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Old 10-19-2014, 10:27 AM   #5
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Welcome to the Airforums.

There is at least one thread on the forum that deals with winterizing in excruciating detail with lots of ideas.
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Old 10-19-2014, 01:24 PM   #6
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Quote:
Originally Posted by MTN Nomads View Post
We will have it stored outside our house this winter and are planning on using it for weekend trips. Is it going to be enough to have it plugged in with furnace and tank heaters to keep it from freezing on cold days or do I need to go ahead and winterize the whole thing?
I've been camping in mine during freezing temperatures, so I'll take a stab at these questions:

Furnace and tank heaters will keep it warm enough - EXCEPT the macerator pump can freeze, and so can the check valves at the municipal water inlet and the black tank flush fitting. Those are not heated by the furnace and not protected by the tank heaters, and so are subject to freezing.

Also, it's generally considered a bad idea to run propane-fueled appliances such as the furnace while they're left unattended. Open flames— including inside the furnace— require a real live person to monitor them, lest you burn a lot more than just the propane! Not to mention, what happens if it runs out of propane and you don't realize it soon enough?

Last winter, I winterized FIVE times, because a week or two after I winterized, there was another opportunity for a camping weekend and when I got back I had to winterize again. You probably ought to consider winterizing that way as well. If nothing else, you'll get very good at it, very quickly!
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Old 10-19-2014, 03:01 PM   #7
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Taylor Ridge , Illinois
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Congratulations on your purchase, a nice looking rig. You're going to love it!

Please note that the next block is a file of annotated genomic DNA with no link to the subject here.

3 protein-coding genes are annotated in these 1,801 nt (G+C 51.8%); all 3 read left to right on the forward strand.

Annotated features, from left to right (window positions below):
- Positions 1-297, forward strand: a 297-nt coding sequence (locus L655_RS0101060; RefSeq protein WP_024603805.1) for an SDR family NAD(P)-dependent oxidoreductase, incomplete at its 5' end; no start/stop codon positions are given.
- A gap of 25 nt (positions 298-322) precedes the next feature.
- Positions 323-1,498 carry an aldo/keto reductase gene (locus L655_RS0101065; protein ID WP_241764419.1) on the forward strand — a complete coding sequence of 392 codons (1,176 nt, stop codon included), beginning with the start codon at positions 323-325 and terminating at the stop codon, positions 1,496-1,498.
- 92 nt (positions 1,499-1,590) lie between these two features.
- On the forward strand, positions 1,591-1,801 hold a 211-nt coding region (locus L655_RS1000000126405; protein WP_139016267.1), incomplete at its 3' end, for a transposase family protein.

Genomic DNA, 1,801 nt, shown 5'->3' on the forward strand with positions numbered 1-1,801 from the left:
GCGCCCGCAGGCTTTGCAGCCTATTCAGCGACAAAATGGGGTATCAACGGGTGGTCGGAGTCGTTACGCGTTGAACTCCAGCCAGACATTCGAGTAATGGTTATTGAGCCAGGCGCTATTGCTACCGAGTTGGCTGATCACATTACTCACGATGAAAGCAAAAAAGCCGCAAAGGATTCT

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Old 10-21-2014, 09:02 PM   #8
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Thanks everyone for the welcoming and advice! We are really excited and have a trip planned to go explore in the next week.
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Old 10-26-2014, 09:29 AM   #9
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Congrats!

I live in Illinois & winterized 4-5 times last year. Get a nice air compressor to blow the lines out with & a few gallons of antifreeze to winterize the pump & external shower; and it isn't that hard (except for getting to the dang Hot Water bypass if you need hot water). There are some nice checklists on the forum (here is a good one).

My advise is to always winterize it; but that is probably because the last thing I want to worry about is a freaking broken waterline somewhere when I head out on a trip.

A few $$/gallon for antifreeze and 45 minutes work is worth not having to pull out the cabinets to get to the leaking line.

On two trips I just put gallon jugs in the bathroom and used RV Antifreeze to flush the toilet. You can go without the water tank fine if you don't need the shower; and antifreeze in black water tank will keep the macerator pump from freezing when you pump out.
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Old 10-26-2014, 09:34 AM   #10
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http://www.airforums.com/forums/f240...te-125597.html

current & to the point also.